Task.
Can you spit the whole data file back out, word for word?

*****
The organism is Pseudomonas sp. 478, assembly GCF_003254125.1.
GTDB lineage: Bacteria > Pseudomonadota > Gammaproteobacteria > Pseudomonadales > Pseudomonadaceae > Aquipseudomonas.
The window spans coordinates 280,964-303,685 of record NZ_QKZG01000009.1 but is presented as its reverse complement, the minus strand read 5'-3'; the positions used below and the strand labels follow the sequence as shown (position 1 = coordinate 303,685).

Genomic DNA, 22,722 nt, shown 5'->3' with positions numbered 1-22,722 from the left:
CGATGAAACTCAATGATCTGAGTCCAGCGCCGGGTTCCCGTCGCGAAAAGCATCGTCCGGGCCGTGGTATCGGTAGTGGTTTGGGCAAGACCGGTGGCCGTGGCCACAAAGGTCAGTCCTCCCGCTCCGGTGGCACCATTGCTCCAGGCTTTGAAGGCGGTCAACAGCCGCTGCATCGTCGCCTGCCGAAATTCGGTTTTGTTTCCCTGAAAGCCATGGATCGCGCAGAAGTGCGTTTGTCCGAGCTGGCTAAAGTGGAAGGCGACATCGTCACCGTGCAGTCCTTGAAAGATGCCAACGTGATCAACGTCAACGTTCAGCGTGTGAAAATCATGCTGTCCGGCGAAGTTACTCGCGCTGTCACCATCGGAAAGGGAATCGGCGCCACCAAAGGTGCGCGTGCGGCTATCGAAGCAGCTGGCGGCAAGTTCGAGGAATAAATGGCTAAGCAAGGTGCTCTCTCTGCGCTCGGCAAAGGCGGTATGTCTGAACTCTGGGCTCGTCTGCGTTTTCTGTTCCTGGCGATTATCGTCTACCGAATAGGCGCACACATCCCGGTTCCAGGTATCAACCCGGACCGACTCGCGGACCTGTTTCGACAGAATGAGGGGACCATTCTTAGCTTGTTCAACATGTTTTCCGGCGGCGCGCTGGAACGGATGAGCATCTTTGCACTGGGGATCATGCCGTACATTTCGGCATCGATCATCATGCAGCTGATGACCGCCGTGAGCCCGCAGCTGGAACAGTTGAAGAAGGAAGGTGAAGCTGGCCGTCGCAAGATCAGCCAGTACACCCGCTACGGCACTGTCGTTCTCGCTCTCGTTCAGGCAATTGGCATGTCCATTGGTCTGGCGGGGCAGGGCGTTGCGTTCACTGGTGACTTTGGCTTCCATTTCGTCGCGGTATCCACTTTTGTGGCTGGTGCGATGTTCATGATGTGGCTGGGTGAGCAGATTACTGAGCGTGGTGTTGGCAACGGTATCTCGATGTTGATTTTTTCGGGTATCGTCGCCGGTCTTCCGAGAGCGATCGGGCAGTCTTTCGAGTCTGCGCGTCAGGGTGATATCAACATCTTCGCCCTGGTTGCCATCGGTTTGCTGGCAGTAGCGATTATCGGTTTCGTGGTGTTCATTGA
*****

The organism is Pseudomonas sp. 478, assembly GCF_003254125.1.
GTDB lineage: Bacteria > Pseudomonadota > Gammaproteobacteria > Pseudomonadales > Pseudomonadaceae > Aquipseudomonas.
The window spans coordinates 280,964-303,685 of record NZ_QKZG01000009.1 but is presented as its reverse complement, the minus strand read 5'-3'; the positions used below and the strand labels follow the sequence as shown (position 1 = coordinate 303,685).

Genomic DNA, 22,722 nt, shown 5'->3' with positions numbered 1-22,722 from the left:
CGATGAAACTCAATGATCTGAGTCCAGCGCCGGGTTCCCGTCGCGAAAAGCATCGTCCGGGCCGTGGTATCGGTAGTGGTTTGGGCAAGACCGGTGGCCGTGGCCACAAAGGTCAGTCCTCCCGCTCCGGTGGCACCATTGCTCCAGGCTTTGAAGGCGGTCAACAGCCGCTGCATCGTCGCCTGCCGAAATTCGGTTTTGTTTCCCTGAAAGCCATGGATCGCGCAGAAGTGCGTTTGTCCGAGCTGGCTAAAGTGGAAGGCGACATCGTCACCGTGCAGTCCTTGAAAGATGCCAACGTGATCAACGTCAACGTTCAGCGTGTGAAAATCATGCTGTCCGGCGAAGTTACTCGCGCTGTCACCATCGGAAAGGGAATCGGCGCCACCAAAGGTGCGCGTGCGGCTATCGAAGCAGCTGGCGGCAAGTTCGAGGAATAAATGGCTAAGCAAGGTGCTCTCTCTGCGCTCGGCAAAGGCGGTATGTCTGAACTCTGGGCTCGTCTGCGTTTTCTGTTCCTGGCGATTATCGTCTACCGAATAGGCGCACACATCCCGGTTCCAGGTATCAACCCGGACCGACTCGCGGACCTGTTTCGACAGAATGAGGGGACCATTCTTAGCTTGTTCAACATGTTTTCCGGCGGCGCGCTGGAACGGATGAGCATCTTTGCACTGGGGATCATGCCGTACATTTCGGCATCGATCATCATGCAGCTGATGACCGCCGTGAGCCCGCAGCTGGAACAGTTGAAGAAGGAAGGTGAAGCTGGCCGTCGCAAGATCAGCCAGTACACCCGCTACGGCACTGTCGTTCTCGCTCTCGTTCAGGCAATTGGCATGTCCATTGGTCTGGCGGGGCAGGGCGTTGCGTTCACTGGTGACTTTGGCTTCCATTTCGTCGCGGTATCCACTTTTGTGGCTGGTGCGATGTTCATGATGTGGCTGGGTGAGCAGATTACTGAGCGTGGTGTTGGCAACGGTATCTCGATGTTGATTTTTTCGGGTATCGTCGCCGGTCTTCCGAGAGCGATCGGGCAGTCTTTCGAGTCTGCGCGTCAGGGTGATATCAACATCTTCGCCCTGGTTGCCATCGGTTTGCTGGCAGTAGCGATTATCGGTTTCGTGGTGTTCATTGA